Wales politics

Carwyn Jones fights for Welsh ports in Ireland visit

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Media captionCarwyn Jones said Irish firms feared "enormous queues" at Welsh ports after Brexit

Politicians and business leaders in the Irish Republic have "serious concerns" the UK is heading towards a hard Brexit, Wales' first minister has said.

In Dublin for talks, Carwyn Jones said: "Nobody wants it but they have no faith in politicians being able to avoid it."

He said he saw "no examples" of a system free of border checks outside of a customs union.

"It's one thing to aspire to something ... it's another thing for it actually to happen," he said.

Mr Jones warned that a "hard maritime border" between Wales and Ireland would be a "real threat" to both economies.

Wales exported £955m worth of goods to the Irish Republic in the 12 months to June 2017 and Irish businesses support about 11,000 jobs in Wales.

The first minister said ports in Holyhead, Fishguard and Pembroke Dock made a "huge contribution" to the Welsh economy - and he opposed any Brexit deal which would "divert traffic away" from Welsh ports.

"I don't want to see a hard border on the island of Ireland but neither do I want to see customs posts at Welsh ports," he said.

The UK government has said the UK will leave both the European Union's single market and customs union in March 2019.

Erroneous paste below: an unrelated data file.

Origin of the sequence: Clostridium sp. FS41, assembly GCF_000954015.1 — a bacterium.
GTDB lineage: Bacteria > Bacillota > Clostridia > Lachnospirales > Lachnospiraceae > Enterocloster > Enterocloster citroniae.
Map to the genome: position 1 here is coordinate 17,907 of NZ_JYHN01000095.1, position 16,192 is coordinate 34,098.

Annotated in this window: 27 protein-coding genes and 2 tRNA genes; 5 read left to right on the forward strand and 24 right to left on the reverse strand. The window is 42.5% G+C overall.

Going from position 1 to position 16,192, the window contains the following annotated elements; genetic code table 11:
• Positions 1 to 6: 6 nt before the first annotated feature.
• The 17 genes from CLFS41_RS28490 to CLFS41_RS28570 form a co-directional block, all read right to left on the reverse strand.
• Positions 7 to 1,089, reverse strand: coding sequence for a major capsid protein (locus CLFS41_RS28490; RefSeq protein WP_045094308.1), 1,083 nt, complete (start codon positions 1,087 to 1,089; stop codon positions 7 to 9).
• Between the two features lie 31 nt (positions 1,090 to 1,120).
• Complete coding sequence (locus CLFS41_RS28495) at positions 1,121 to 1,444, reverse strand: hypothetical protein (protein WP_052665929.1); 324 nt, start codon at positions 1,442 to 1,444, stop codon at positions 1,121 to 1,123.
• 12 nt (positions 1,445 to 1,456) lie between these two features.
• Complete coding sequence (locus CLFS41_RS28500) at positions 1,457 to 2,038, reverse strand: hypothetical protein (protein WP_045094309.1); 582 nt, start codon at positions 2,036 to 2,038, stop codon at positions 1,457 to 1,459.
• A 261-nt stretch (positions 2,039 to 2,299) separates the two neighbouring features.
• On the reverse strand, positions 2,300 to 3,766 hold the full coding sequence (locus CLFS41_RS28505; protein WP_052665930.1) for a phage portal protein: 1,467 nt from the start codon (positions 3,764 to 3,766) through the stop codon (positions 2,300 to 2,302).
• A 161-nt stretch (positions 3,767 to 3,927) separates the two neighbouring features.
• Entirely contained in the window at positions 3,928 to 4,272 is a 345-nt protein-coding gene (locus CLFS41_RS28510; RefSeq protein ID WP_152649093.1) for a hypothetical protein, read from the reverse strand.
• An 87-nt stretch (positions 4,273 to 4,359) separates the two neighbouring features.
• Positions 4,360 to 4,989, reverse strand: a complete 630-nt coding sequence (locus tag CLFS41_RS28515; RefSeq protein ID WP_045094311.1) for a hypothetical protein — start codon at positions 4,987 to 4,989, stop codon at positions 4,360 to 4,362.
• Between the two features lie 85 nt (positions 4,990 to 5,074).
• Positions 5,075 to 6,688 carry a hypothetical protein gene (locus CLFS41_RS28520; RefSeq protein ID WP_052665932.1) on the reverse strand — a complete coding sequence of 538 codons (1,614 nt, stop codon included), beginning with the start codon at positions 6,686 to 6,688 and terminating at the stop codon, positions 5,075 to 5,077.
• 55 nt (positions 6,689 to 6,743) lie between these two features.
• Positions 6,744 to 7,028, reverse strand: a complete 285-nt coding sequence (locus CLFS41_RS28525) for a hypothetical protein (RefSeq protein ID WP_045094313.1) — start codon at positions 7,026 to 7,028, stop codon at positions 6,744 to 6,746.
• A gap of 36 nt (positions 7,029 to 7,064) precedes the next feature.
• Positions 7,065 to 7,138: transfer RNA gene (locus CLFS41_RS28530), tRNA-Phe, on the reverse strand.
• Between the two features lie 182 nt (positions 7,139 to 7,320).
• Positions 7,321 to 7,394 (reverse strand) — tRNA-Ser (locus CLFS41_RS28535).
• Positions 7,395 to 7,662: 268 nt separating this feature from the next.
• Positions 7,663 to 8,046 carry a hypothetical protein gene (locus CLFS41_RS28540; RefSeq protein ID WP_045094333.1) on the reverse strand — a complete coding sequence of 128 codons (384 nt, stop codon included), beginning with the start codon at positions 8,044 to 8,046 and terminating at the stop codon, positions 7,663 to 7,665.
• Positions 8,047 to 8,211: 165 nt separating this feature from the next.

The customs union reduces administrative and financial trade barriers between its member states, and there is concern leaving it would result in goods being diverted away from sea routes between Wales and Ireland.

Image caption 80% of Irish freight trucks that head to Europe pass through Welsh ports

Mr Jones is keen to maintain links with the Republic of Ireland because it is the fourth biggest destination in terms of exports.

He said the best option is for the whole UK to have continued participation in the single market and membership of a customs union.

"As we have been clear, leaving the EU must not affect the arrangements for the Common Travel Area [open borders area between the UK, Ireland, the Isle of Man, and the Channel Islands]," Mr Jones said.

"The reality is it is impossible to have a hard border in Ireland as that starts all manner of problems as we know not having a hard border is a critical part of the Good Friday Agreement.

"Nobody is arguing in favour of a hard border but the question is how do you avoid it."

Image copyright Pacemaker
Image caption Crossing the Irish border in 1987 - ministers do not want to see checks return after Brexit

He added: "The way to avoid it is the UK remaining in the customs union and many of those problems go away.

"No-one was asked in the referendum should we leave the customs union.

"We should have a sensible Brexit that works for Wales, why would we want to build barriers between ourselves and the rest of the world - and 70% of freight from Ireland to the UK comes through Welsh ports."

In reaching a deal with the EU in December on the first phase of the Brexit negotiations, the UK Government agreed there would not be a "hard border" between the Irish Republic and Northern Ireland.

It also said there will be "no new regulatory barriers" between Northern Ireland and the rest of the UK.

Mr Jones met business leaders in Dublin on Monday but was unable to meet Irish Prime Minister Leo Varadkar as planned.

They spoke by phone instead as Mr Varadkar had gone to Belfast for talks with Prime Minister Theresa May amid hopes that the parties in Northern Ireland were close to an agreement on resuming devolved government.

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